News Column

Repo Rate Up to 5,75 Percent

June 19, 2014

Chamwe Kaira



THE central bank yesterday increased the repo rate by 0,25 percentage points to 5,75%, governor Ipumbu Shiimi said in Windhoek.

The reasons for the hike are that international commodity prices are declining, inflation has shown an upward trend in recent months and the domestic private sector credit has been increasing since December 2013.

"The rapid growth in imports of vehicles, partly financed by installment credit, remains a concern. This has put pressure on the international reserves of the country and requires monitoring. In light of these developments, the monetary policy committee decided to increase the repo rate by 0,25 percentage points to 5,75%.

Domestic growth remained positive during the first quarter of 2014, supported by construction, wholesale and retail trade, as well as the communication sectors. In contrast, activities such as livestock farming and uranium mining performed weakly.

Going forward, Shiimi said the domestic economy is forecasted to improve in the remainder of 2014, also supported by construction activities, as well as strong growth in demand. Declining international commodity prices remain a concern as it may negatively affect mineral production.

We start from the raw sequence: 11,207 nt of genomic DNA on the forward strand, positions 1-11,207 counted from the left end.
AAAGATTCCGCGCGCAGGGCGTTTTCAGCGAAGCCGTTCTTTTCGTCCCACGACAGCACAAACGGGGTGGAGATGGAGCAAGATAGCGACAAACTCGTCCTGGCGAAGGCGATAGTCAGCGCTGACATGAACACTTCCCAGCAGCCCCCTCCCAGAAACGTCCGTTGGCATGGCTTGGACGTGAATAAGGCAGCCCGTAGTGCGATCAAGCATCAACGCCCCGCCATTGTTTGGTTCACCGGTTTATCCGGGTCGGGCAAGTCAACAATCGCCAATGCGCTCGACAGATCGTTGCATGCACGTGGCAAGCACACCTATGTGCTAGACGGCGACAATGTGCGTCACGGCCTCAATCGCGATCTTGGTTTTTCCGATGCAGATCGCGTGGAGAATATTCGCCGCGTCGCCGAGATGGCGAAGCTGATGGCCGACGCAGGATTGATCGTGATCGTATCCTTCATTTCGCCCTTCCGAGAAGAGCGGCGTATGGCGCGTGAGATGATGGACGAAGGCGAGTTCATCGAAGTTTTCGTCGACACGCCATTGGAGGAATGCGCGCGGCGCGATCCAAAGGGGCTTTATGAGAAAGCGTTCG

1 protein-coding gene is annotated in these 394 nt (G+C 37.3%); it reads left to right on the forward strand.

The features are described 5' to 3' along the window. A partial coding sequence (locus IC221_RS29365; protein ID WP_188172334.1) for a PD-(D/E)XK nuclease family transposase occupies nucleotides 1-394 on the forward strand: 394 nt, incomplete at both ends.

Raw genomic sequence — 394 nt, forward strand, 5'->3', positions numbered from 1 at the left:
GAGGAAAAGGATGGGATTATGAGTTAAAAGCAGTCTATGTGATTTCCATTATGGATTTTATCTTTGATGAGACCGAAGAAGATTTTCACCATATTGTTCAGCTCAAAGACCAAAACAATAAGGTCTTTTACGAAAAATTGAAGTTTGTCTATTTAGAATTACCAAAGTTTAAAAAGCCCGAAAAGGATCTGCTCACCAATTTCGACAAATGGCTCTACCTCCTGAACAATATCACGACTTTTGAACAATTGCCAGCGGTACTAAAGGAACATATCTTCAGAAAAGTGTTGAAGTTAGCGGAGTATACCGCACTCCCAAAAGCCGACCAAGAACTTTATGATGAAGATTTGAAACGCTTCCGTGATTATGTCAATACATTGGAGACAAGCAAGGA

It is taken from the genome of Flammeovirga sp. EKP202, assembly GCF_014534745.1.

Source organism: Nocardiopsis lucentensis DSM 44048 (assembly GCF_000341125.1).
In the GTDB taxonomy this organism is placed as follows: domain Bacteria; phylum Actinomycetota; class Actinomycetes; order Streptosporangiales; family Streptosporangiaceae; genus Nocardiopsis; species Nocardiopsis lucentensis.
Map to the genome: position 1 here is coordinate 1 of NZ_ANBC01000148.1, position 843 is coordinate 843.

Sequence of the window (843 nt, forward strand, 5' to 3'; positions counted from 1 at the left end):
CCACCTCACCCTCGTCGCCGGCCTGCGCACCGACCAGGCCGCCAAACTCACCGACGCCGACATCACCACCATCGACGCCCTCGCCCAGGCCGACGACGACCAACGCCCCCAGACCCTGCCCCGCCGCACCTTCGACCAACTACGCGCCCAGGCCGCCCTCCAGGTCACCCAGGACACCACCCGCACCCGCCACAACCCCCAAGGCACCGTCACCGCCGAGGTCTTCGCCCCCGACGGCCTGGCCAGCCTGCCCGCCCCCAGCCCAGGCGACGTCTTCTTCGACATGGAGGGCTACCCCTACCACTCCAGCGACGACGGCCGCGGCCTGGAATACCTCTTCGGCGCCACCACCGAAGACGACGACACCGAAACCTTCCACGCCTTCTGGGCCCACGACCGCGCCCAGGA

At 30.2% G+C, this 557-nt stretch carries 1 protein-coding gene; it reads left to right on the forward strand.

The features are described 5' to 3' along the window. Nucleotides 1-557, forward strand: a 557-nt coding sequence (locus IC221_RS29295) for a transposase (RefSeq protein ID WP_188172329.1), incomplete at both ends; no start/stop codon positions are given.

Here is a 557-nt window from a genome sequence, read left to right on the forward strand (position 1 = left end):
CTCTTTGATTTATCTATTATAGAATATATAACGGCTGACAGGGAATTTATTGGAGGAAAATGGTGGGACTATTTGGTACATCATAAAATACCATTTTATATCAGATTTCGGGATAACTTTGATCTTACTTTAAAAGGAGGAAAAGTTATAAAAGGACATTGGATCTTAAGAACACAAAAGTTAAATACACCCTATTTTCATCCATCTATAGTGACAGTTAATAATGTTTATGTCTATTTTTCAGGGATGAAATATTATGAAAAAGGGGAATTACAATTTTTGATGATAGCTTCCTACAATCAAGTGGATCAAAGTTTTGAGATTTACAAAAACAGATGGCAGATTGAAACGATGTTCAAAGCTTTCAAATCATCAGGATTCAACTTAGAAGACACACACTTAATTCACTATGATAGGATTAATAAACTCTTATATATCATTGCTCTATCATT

He said inflation is expected to average 6% this year. Inflation has shown an upward trend for the past five months. Annual inflation rose from 4,9% in December 2013 to 6,1% in May, mainly due to increases in food and transport prices.

The annual growth rate in domestic private sector credit increased to 15,8% in April, compared to 14,3% in December last year. Growth in private sector credit resulted from higher demand by both individuals and businesses.

"The rise in household credit largely reflected strong growth in instalment credit and overdraft loans ," Shiimi said.

He said during the first quarter of 2014, the trade deficit increased significantly.

"A rapid growth in imports of vehicles, partly financed by instalment credit, remains a concern," he said.

The total number of vehicles sold during the first four months of 2014 increased by more than 50%, compared to the same period in 2013. The value of imported vehicles amounted to N$2,2 billion, which is a significant amount in relation to the total import bill of goods of N$15,9 billion.

"Unproductive imports have put pressure on international reserves of the country and require monitoring. Also, targeted interventions have been recommended to the relevant authorities, but this may take time to implement, due to legislative changes required," he said.

In a note on the hike, IJG Security said it views the rate increase as a positive development, sounding a warning bell to consumers as to the possibility of further interest rate increases in the future.

"As such, we believe consumers should be cautious as to the repayment effect of interest rate increases when taking out new debt at this point in time. We further see this as a positive move to support the country's balance of payments," IJG said.


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Source: AllAfrica


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